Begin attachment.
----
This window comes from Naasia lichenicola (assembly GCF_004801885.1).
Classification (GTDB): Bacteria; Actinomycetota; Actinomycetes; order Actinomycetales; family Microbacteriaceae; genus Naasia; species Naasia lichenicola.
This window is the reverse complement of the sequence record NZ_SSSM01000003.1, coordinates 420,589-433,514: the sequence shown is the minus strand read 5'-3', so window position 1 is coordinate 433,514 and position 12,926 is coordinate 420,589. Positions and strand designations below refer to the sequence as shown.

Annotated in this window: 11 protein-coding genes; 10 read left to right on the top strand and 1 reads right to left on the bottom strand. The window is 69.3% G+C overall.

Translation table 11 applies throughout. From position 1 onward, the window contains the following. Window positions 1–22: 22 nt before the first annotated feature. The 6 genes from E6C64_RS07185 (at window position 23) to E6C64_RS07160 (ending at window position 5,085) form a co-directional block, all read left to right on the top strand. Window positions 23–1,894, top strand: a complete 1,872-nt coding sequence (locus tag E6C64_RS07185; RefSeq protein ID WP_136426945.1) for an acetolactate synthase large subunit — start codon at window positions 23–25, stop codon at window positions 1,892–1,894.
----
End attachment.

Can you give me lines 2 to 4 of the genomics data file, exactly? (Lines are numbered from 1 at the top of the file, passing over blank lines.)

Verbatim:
Classification (GTDB): Bacteria; Actinomycetota; Actinomycetes; order Actinomycetales; family Microbacteriaceae; genus Naasia; species Naasia lichenicola.
This window is the reverse complement of the sequence record NZ_SSSM01000003.1, coordinates 420,589-433,514: the sequence shown is the minus strand read 5'-3', so window position 1 is coordinate 433,514 and position 12,926 is coordinate 420,589. Positions and strand designations below refer to the sequence as shown.

Annotated in this window: 11 protein-coding genes; 10 read left to right on the top strand and 1 reads right to left on the bottom strand. The window is 69.3% G+C overall.